The history of the NPT review cycles shows that the Middle East Resolution adopted during the 1995 Conference sets the guidelines how the path towards the zone can be found, navigated and driven. RevCon 2010 set the expectations high by the provisions of the Action Plan and the RevCon 2015 eventually failed to deliver due the political circumstances as well as the lack of our ability to achieve consensus on how to move forward once the 2012 conference had not materialized.

So, is Ambassador Mahmoud Karem – with whom I had a pleasure just a while ago to be together in one panel – right by saying at the Moscow Non Proliferation Conference that over the last years “nothing happened and we are back to square one”? This is a valid point. At the same time we would be unjust discarding the legacy of the Glion process, the work of the facilitator, intellectual and diplomatic efforts of the co-conveners and, last but not least, discrediting political positions of the states of the region.

Moreover, if we diligently took stock of the diplomatic efforts involved, we would realize that the international community is not empty-handed. And maybe we should dive deeper down and beyond the frameworks of the NPT in order to avoid one-dimensional approach.

What is therefore available here and now, in the midst of the 2020 review cycle?
Except for the “ordinary NPT tool box”, as the 1995, 2000 and 2010 resolutions and decisions, there are other frameworks to build on. Although the United Nations Disarmament Committee (UNDC) has perhaps not a very impressive list of achievements, in 1999 it managed to adopt by consensus the Guidelines and Principles for the Nuclear-Weapons Free Zones. They are a sound reference document for the establishment of any new zone and in any case they cannot be ignored. Moreover, a careful analysis reveals, that all existing nuclear-weapons-free-zone treaties were born beyond the NPT process and only then taken on board as examples of efficient disarmament and non-proliferation. Just to be noted, Treaty of Tlatelolco was adopted in 1967, three years before the NPT.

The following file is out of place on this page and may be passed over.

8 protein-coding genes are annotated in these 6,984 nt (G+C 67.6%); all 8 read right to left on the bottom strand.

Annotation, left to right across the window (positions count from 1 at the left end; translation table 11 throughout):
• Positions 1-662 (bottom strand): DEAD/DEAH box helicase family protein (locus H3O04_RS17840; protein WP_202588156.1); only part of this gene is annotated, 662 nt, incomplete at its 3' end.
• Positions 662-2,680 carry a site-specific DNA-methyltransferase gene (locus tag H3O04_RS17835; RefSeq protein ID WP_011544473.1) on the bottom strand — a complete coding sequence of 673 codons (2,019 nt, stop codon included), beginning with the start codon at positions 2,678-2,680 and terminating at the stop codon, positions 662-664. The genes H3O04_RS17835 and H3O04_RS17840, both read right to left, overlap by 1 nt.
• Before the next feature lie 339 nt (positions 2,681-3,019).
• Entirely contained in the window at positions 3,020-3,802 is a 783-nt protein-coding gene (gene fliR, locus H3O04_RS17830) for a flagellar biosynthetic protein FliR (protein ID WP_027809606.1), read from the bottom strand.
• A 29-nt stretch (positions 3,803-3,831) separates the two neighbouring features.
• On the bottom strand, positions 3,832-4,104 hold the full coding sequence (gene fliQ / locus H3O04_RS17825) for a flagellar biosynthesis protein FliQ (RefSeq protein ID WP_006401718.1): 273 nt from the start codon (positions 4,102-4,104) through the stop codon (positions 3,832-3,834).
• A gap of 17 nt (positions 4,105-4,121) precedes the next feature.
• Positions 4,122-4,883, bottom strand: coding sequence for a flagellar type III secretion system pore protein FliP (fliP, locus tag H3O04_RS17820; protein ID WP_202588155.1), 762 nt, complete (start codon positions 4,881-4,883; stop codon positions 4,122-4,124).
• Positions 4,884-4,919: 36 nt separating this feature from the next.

Let me remind you one important event in that regard. Exactly six years ago in November 2011, during the Polish Presidency of the European Union, the IAEA Director General Y. Amano realised the idea of his predecessor dr. El Baradai and convened in Vienna the Forum on Nuclear Weapons Nuclear Free Zones. Representatives of Tlatelolco, Rarotonga, Pelindaba, Bangkok and Semipalatinsk could freely and without prejudices share their expertise and experience to show how the decision making process for the zones had been steadily built. Maybe it would be useful to look again at the files of that conference and find out whether we can draw from that legacy.

The NPT first PrepCom of this cycle also did not leave the subject unattended.
A careful reading of the Chair’s Factual Summary reveals nine paragraphs devoted to the issues of nuclear weapons free zones and six of them (96-101) focused only on the nuclear weapons free zone in the Middle East. Moreover, regardless of the Tariq Rauf`s snappy observation in his recent article on 50th anniversary of the NPT that the working papers are becoming more lengthy and more difficult to go through, six working papers on the Middle East zone have been tabled. Some of them can be perceived as one-dimensional but some present interesting ideas how to go forward.